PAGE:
Academic journal article South African Journal of Psychiatry

Considering the Cultural Context in Psychopathology Formulations

Academic journal article South African Journal of Psychiatry

Considering the Cultural Context in Psychopathology Formulations

Article excerpt

It has become apparent that psychiatric patients yearn for more than a diagnosis: they have a great need to appreciate their experiences from a cultural and social perspective. [1] Culture influences views and experiences during the course of one's life, which then have an influence on behaviour. Thus, persons of different cultures may articulate similar behavioural tendencies, but express them according to culturally sanctioned norms. [2]

Of significance is a culture's capacity to modulate emotional regulation. [3] In traditional African cosmology, for example, the symbiosis between the seen and unseen is unquestionably acknowledged. [4] Numerous theories focused on the composition of emotion do not illustrate the African experience effectively. [5] To illustrate such experiences, there appears to be a need for thorough assessment of cultural views on psychopathology. However, the need to explore cultural conceptualisations of psychopathology is not new. Edgerton [6] researched psychopathology in the traditional African domain and requested that research explore the cultural domain so in order to inform academia. Edgerton's primary concern was that modern nosologies misrepresent the cultural and social veracity of authentic cultural experience. To reframe these views, it appears that, in some clinical contexts, a culture of misunderstanding psychopathology has been observed.

In many ways cultures, relative to epochs and geographical contexts, determined the development of present-day psychopathology formulation. As such, the understanding of psychopathological symptoms has varied from place to place, time to time, and community to community. None of the formulations, however, appear to have received as much academic interest as the Western view of mental illness. Bhugra and Bhui [7] hold that the misdiagnoses of what they describe as Western-specific psychopathology may occur due to limited cultural awareness. This is particularly evident if one considers the body of knowledge signifying, for example, that auditory hallucinations are dependent on the pathoplastic influences of culture--that is, the ways in which psychological distress manifests. [7]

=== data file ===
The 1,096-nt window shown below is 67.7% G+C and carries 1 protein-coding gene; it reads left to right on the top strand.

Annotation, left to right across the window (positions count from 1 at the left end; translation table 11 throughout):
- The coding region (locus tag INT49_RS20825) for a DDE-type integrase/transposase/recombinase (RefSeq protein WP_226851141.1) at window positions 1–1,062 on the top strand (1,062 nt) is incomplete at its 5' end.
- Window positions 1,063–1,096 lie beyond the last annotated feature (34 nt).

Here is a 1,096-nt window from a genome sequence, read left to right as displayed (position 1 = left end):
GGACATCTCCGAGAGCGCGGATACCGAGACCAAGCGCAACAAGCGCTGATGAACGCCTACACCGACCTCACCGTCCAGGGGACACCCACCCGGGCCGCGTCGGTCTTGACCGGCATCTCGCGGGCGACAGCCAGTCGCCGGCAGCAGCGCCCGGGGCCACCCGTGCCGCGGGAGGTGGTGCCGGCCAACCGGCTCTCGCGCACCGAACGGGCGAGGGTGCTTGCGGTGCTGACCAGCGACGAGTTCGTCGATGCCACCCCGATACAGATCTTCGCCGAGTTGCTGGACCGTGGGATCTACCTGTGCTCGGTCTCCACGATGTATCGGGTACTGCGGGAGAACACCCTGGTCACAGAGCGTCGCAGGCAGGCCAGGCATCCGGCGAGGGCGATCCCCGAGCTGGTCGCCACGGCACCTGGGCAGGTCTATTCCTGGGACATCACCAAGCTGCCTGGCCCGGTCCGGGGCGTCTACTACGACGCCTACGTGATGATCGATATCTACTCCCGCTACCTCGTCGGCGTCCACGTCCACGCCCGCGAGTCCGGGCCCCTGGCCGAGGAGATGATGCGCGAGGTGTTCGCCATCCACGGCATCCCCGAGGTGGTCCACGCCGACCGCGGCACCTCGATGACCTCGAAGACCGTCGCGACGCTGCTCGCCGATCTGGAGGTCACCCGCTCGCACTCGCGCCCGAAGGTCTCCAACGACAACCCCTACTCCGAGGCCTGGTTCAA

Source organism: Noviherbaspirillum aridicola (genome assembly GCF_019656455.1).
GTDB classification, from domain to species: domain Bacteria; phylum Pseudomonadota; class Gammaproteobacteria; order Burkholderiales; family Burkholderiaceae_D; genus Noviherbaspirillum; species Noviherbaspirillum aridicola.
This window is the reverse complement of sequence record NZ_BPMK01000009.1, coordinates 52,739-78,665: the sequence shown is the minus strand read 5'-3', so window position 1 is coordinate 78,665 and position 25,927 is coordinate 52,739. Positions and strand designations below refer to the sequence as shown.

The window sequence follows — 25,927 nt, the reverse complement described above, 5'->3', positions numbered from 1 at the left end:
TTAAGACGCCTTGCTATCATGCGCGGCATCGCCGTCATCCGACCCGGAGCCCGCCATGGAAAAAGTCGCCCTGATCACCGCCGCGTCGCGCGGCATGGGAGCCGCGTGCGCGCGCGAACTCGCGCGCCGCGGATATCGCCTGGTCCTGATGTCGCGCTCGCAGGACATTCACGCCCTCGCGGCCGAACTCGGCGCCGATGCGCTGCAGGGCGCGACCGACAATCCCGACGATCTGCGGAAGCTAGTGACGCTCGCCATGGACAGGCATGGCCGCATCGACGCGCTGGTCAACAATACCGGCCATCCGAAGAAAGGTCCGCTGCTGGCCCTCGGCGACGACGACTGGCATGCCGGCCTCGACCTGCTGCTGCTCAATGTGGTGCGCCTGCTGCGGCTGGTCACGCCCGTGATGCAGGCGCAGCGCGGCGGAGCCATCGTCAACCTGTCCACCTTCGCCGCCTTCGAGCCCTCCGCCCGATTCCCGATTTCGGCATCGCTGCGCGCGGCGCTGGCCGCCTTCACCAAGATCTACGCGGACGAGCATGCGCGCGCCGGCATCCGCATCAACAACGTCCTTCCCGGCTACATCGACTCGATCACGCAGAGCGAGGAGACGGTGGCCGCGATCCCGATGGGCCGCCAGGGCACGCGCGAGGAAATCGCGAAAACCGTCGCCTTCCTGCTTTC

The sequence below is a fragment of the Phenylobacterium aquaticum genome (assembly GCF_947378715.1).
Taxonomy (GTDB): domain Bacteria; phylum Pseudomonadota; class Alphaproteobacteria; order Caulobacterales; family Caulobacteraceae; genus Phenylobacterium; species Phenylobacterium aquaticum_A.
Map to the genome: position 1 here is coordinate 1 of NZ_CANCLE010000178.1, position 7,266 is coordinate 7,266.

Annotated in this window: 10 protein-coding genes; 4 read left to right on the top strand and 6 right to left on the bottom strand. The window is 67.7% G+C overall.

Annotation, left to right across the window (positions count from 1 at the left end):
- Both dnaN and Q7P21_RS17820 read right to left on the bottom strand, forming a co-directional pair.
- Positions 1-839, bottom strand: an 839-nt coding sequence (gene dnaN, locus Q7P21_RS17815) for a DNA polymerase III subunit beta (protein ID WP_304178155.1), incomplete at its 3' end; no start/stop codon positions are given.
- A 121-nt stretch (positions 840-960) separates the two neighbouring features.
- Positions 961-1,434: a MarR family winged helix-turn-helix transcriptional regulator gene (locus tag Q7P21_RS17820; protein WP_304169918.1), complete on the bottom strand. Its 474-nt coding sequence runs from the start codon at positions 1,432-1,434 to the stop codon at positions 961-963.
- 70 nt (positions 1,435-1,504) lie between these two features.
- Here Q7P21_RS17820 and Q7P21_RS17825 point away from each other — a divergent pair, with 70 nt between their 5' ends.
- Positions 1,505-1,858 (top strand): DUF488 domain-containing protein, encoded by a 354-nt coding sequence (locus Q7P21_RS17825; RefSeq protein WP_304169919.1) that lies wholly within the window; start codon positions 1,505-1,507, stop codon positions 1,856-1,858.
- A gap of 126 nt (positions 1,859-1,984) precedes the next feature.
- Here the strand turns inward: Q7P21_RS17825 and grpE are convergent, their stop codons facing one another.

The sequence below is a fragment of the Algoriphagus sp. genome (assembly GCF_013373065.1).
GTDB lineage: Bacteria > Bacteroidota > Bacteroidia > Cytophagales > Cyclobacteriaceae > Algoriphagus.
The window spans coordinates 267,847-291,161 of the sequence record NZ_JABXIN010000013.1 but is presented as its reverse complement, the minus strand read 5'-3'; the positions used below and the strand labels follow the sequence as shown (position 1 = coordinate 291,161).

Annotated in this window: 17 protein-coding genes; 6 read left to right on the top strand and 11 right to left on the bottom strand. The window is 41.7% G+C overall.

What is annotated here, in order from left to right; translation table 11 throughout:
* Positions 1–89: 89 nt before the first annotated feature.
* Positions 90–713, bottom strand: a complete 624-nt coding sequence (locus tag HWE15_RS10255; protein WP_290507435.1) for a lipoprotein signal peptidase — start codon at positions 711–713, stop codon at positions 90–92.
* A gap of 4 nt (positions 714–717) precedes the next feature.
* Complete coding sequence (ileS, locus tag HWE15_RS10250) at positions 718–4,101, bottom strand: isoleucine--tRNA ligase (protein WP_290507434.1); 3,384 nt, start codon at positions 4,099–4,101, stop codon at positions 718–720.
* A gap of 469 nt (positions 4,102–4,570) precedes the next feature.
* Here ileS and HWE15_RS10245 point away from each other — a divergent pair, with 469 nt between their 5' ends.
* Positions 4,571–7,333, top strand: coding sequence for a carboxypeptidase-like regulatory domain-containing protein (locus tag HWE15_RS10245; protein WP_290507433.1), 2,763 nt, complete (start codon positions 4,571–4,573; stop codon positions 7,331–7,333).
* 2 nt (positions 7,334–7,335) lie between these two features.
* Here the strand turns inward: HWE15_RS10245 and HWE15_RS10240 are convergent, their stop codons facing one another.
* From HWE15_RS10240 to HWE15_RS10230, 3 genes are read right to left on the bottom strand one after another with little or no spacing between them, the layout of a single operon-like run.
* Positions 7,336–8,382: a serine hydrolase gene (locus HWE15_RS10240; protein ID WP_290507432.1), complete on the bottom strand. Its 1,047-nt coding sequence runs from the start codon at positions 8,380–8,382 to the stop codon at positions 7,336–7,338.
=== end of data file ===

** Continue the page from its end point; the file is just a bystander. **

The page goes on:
Certainly, research into culture will help clinical formulation develop towards a more holistic approach. While there is currently an emphasis on a biopsychosocial model of psychopathology, this ought to become more holistic and therefore biopsycho-sociocultural. [8] According to Miller, [9] the acknowledgement of culture is important to most applicable frameworks, irrespective of the discipline or paradigm. Furthermore, the view that diagnoses and experiences are constant within cultures is reasonably imprecise, as constant taxonomies and definitions of psychopathologies suggest an ideal, not realistic, state. [10] How, then, does one operationalise culture and psychopathology as constructs?

Culture is a quality which is environmentally acquired, and should be viewed as containing beliefs, principles, standards, activities, and symbols. [3] It reflects mutual societal experiences, is conveyed cross-generationally, and transforms in due course. Culture is also self-sufficient, and consists of concrete and abstract components. Furthermore, a population's survival and acclimatisation are dependent on culture. Many aspects of culture, such as cultural principles, affect the manner in which people perceive and react. [3] Further, Reber and Reber [11] define psychopathology as the investigation of mental illness or anguish, or signs of behaviours and occurrences which may denote mental illness or psychological wounding. Hence, the terms psychopathology and serious psychological distress may be used interchangeably.


According to Wohl, [12] researchers and clinicians alike contend that therapists who work with patients from various cultures must aim to attain as much knowledge about a culture as possible, so as to develop insight into a patient's cultural influences. …

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